For decades, construction has relied on a large number of workers manually completing often dangerous and time-consuming tasks; but in recent years, technology has begun to permeate this industry; offering safer and more efficient ways of doing things. Although many are still sceptical about the adoption of new technological trends, the reality is that construction companies will begin to fall behind the competition if they don’t use these efficiency-enhancing inventions. According to our Voice of the Workforce research, 72% of professionals in the construction industry believe that there is a skills shortage. Therefore, technological advancements have never been more in demand as they aid in filling the gap, allowing the human workforce to focus on more complex tasks; saving time, keeping them safe, and preventing potential health risks further down the line. Here are seven of the top tech trends are to look out for this year:


Virtual augmented reality

Virtual Reality (VR) allows people to ‘step into’ buildings in pop-up tents during key stages of construction; a particularly useful experience for contractors and designers. This technology was used by Disney’s Shanghai Resort in the construction of ‘Tomorrowland’, and is still in use on the construction of the 22 Bishopsgate skyscraper in London. Augmented Reality (AR), on the other hand, offers a wide array of data to site personnel including design information, statistics on productivity, and health and safety warnings, allowing for an increase in efficiency and a reduction in common workplace injuries.


Unmanned Aerial Vehicles

Unmanned Aerial Vehicles (UAVs), or drones, have been rapidly increasing in popularity, and it’s predicted that the construction industry will be the biggest user of them in coming years. Currently, they’re used for health and safety inspections, progress reporting, and site surveying. They allow surveyors to easily access hazardous areas without the usual risks. The only barrier to them being used more frequently is because legislation around drone usage is struggling to keep up with the pace of technological advancement. Despite this, we can expect to see drones becoming more commonplace on construction sites over the next 12 months.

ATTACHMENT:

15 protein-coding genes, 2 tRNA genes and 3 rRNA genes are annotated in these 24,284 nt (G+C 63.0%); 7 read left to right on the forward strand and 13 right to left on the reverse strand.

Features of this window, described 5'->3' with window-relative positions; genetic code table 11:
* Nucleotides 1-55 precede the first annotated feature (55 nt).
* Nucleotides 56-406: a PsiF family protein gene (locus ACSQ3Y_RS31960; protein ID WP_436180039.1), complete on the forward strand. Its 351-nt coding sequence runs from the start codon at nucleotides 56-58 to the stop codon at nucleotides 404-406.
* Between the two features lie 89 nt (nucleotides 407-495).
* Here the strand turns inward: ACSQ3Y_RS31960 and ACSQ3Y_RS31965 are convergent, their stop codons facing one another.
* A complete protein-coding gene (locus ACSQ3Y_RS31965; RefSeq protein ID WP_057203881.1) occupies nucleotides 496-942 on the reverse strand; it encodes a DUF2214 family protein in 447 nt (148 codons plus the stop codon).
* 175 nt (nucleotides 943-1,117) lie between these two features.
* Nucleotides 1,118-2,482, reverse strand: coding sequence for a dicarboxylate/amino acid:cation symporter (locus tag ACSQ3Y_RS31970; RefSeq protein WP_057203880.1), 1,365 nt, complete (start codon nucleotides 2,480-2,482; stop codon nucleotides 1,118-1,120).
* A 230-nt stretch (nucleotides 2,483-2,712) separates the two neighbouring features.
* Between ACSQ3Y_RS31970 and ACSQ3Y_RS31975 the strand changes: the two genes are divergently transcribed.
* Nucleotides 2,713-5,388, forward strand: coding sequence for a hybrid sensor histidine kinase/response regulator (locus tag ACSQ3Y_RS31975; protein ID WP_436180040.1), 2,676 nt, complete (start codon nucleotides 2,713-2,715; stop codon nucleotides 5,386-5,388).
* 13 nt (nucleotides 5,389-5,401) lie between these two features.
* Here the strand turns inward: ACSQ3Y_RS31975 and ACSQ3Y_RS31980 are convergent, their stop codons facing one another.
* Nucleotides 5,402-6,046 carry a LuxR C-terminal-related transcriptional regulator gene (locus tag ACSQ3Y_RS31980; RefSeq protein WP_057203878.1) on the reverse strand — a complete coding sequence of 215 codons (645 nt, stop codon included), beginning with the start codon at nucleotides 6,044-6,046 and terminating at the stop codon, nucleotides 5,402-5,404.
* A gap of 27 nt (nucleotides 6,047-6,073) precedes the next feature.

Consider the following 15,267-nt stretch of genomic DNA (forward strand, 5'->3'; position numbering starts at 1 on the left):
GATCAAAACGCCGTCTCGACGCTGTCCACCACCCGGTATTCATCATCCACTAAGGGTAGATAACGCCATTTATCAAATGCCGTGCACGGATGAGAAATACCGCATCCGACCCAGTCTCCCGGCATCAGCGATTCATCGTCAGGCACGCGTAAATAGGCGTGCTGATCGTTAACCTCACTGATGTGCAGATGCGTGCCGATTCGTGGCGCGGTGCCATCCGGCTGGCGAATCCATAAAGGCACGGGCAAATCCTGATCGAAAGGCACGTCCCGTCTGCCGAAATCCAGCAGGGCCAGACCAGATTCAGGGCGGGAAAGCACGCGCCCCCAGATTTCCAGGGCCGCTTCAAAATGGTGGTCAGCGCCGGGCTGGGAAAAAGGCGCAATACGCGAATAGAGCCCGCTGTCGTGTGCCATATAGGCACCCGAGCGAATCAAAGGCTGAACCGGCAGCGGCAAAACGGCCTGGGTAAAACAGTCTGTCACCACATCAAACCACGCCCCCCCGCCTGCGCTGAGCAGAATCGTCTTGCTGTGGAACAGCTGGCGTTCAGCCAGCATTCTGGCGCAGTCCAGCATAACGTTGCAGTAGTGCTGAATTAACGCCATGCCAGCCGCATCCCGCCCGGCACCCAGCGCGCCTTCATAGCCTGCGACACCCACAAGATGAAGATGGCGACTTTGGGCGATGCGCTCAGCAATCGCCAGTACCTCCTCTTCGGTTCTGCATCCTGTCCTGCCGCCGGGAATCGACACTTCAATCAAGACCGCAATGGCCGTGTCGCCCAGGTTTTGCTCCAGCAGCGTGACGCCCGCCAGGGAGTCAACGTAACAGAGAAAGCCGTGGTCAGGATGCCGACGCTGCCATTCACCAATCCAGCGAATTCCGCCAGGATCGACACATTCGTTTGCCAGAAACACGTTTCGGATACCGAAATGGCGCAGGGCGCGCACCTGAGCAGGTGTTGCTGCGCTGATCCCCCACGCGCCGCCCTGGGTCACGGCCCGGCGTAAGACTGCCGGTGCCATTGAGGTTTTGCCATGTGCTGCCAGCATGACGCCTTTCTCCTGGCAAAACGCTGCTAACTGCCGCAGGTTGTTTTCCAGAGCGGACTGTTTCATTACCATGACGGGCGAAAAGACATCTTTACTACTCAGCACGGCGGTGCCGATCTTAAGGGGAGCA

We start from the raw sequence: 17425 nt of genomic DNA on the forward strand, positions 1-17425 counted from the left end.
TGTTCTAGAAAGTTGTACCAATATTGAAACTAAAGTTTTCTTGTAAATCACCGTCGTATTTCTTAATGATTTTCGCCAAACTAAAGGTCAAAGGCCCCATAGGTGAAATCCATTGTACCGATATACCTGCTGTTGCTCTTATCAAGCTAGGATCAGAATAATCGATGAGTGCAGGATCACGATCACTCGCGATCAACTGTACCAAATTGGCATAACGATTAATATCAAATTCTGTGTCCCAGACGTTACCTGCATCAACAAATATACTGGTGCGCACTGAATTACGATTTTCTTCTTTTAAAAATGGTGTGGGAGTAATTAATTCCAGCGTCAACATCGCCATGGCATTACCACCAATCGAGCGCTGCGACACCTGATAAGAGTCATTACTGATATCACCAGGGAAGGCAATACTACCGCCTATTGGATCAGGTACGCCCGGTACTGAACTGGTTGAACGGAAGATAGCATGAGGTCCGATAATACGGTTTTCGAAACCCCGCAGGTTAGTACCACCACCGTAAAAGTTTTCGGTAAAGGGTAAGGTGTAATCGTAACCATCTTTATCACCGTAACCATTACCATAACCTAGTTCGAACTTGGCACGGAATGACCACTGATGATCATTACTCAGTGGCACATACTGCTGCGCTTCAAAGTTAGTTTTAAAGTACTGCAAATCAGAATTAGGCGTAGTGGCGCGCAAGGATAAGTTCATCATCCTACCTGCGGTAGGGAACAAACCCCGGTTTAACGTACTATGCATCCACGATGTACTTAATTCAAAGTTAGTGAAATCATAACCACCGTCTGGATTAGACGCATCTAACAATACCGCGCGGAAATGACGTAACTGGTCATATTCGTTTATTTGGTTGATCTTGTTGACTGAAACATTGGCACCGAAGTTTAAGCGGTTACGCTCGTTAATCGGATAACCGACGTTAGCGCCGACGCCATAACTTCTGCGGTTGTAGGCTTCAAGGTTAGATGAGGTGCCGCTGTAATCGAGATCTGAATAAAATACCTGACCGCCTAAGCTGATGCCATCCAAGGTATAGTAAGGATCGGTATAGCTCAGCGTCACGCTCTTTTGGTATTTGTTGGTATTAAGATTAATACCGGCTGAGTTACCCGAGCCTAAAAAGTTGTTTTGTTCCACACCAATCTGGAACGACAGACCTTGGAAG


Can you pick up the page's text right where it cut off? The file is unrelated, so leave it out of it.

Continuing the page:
3D printing

Over the last few years, 3D printing has rapidly improved and is now capable of being used for rapid prototyping, component manufacture, scale modelling, and even full-scale printing of house and bridge components. Last year, San Francisco-based start-up, Apis Cor, ‘printed’ an entire house within 24 hours in a Russian town, allowing workers to focus on the wiring, painting, and insulation of the building. This speedy set up proves how this technology can be used to drastically improve efficiency on construction sites. In fact, 3D printing is being considered as a method of building human habitation on Mars within the next 100 years.


Autonomous vehicles

When you hear the phrase ‘autonomous vehicles’, most people tend to imagine a car being driven by itself; however, autonomous technology has many more applications. It’s currently being used to create prototypes of vehicles, such as bulldozers, cranes, and tractors, to improve efficiency on construction sites and address the ongoing skills shortage. At this rate, we may actually see autonomous vehicles used on construction sites before we see them on the roads. The only barrier to their adoption at the moment is the entry costs and regulations associated with them.


Advanced materials

Over recent years, scientists have developed a range of advanced materials that will allow construction workers to save time on fixing minor issues. ‘Self-healing concrete’, for example, uses a calcite precipitating bacteria which germinate when wet, filling in cracks and decaying areas of concrete, reducing the need for future repairs by construction workers. Advanced materials could also be used to reduce the carbon footprint of highly populated areas ironically, by harnessing kinetic energy from people’s footsteps. Kinetic paving can convert the energy produced by pedestrians’ footsteps to generate electricity. The environment could also benefit from smog-eating buildings, coated in photocatalytic titanium dioxide, which are able to react with light to neutralise pollutants in the air.



Man and machine will now be able to work alongside each other with the introduction of the exoskeleton. Designed to aid the wearer in carrying out repetitive tasks and lifting heavy equipment, this technology will increase efficiency on building projects and could prevent the onset of work-related health problems for construction workers. Currently, there are around 40 companies manufacturing these exoskeletons, so it’s likely that we’ll begin to see them being used more commonly on construction sites throughout 2018.



Though it may seem like a product of science fiction, this technology is very much a reality and has the potential to enhance productivity, efficiency, and safety on construction sites. The last year has seen the use of bricklaying robots that can lay around 3,000 bricks per day, saving time on construction projects and boosting productivity in the skills–short sector.


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